Licenses can be purchased online at, by calling 1-866-721-6911 during business hours, or at any license agent. VDGIF has a network of more than 700 license agents statewide at most sporting goods stores and bait shops.

Wild Events You Don't Want to Miss

5th Annual Bass & Saltwater Fishing Expo Returning to Meadow Event Park January 20-22

The 5th Annual Bass & Saltwater Fishing Expo (formally called the Richmond Fishing Expo) is returning to the Farm Bureau Center at the new Meadow Event Park in Caroline County near Doswell, January 20-22, 2012. The family-oriented show is geared to be a fun and educational experience for all who attend. Whether you are a fly fishing enthusiast, a bass fisher, saltwater, lake or river angler, this show has something for everyone in the family. Again this year, your admission ticket will allow you to return to the Show another day. There will be conservation organizations represented and an incredible selection of outfitters, fishing charters, boating suppliers, and seminar presenters. Numerous nationally-known speakers will hold seminars to teach skills and share some great stories of their adventures and experiences. VDGIF staff will be on hand to answer questions on agency programs, angling education, special training events, and opportunities to enjoy Virginia's great outdoors. The Outdoor Report e-newsletter will also have an exhibit featuring Fishin' Report contributing reporters answering your questions on where to get the latest "how are they bitin'" info on more that 25 primary lakes and rivers statewide. Volunteers from the VDGIF Complementary Work Force will be on hand describing opportunities for volunteers to assist in carrying out a variety of agency programs. For information visit the Show website or view the Show flyer.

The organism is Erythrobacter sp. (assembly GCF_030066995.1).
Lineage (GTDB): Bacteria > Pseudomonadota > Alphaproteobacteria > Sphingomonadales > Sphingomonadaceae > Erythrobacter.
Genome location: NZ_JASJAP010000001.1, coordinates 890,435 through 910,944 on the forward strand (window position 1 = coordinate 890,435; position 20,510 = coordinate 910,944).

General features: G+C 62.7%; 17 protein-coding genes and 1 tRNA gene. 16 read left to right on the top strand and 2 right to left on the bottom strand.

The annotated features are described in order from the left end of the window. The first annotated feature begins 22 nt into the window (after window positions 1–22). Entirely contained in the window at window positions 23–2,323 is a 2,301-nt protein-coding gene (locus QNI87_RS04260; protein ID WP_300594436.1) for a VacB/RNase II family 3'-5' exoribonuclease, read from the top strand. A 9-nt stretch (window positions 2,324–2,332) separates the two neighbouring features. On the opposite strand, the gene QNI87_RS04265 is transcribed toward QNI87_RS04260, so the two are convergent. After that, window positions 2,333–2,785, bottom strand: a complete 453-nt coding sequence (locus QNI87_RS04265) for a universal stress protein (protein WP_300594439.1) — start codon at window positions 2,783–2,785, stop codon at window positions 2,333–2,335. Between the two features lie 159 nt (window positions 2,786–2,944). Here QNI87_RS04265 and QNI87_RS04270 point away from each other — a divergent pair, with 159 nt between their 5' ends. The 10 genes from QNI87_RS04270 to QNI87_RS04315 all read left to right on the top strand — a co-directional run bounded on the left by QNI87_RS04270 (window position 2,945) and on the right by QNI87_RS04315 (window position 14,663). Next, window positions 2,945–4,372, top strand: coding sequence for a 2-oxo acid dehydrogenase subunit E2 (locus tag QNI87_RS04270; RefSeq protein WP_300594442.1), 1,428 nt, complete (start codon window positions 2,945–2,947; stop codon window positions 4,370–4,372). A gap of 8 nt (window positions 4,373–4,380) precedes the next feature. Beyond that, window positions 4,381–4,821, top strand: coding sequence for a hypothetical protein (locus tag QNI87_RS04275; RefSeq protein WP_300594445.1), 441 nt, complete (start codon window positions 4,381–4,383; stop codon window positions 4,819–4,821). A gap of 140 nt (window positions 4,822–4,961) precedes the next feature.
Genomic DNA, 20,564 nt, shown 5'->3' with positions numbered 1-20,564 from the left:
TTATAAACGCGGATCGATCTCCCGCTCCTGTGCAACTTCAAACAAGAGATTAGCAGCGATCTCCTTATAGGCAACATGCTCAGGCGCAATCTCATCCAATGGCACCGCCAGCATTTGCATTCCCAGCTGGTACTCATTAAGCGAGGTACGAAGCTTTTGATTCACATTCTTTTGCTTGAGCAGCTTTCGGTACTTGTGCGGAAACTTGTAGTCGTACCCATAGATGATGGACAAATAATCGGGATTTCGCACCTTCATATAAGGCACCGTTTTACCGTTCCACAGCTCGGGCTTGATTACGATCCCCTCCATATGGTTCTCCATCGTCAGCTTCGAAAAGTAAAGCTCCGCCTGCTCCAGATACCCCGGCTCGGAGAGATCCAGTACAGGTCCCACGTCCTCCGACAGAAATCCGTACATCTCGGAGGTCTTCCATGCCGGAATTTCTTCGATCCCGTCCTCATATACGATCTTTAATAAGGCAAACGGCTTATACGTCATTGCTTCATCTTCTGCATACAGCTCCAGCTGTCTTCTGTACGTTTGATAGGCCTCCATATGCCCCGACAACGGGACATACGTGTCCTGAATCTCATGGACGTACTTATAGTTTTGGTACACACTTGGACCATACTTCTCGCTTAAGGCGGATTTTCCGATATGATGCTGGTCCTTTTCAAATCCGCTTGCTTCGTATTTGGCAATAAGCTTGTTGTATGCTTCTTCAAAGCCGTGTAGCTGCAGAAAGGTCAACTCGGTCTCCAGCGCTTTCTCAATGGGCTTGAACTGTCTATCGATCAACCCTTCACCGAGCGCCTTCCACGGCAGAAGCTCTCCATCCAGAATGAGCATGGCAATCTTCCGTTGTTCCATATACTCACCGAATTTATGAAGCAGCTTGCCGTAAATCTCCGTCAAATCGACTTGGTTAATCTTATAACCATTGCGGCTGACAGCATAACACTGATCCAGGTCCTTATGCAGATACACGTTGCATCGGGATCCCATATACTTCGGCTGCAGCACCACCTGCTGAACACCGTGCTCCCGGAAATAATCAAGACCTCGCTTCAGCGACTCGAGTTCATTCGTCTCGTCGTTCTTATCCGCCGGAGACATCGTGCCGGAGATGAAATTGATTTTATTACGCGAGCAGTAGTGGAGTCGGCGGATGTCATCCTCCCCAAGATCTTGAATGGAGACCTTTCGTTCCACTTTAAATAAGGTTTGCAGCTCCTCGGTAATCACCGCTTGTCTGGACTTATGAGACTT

2nd Annual Virginia Beach Winter Wildlife Festival January 27 - 29

Registration is open for the 2nd Annual Virginia Beach Winter Wildlife Festival set for Friday January 27 through Sunday 29. The Festival highlights the great wildlife viewing opportunities that Virginia Beach offers during the cold months. There are trips scheduled to Chesapeake Bay Bridge Tunnel, Back Bay and False Cape and numerous other sites along with workshops and an exhibit hall on Saturday at the Princess Anne Recreation Center. Be sure to join us Friday evening for a screening of the amazing documentary "Winged Migration" at the Virginia Aquarium. This screening is sponsored by the Back Bay Restoration Foundation.

The festival is presented by Virginia Beach Parks and Recreation and the Virginia Department of Game and Inland Fisheries with support from VA DCR State Parks, USFWS, Lynnhaven River Now, the Virginia Aquarium and Virginia Beach Audubon. In addition to providing an amazing opportunity to get out and enjoy Virginia's amazing wildlife resources, events such as this support local economies and build support for continuing conservation efforts. Go to the festival website for more information or contact Virginia Beach Parks and Recreation at (757) 385-4461 Email: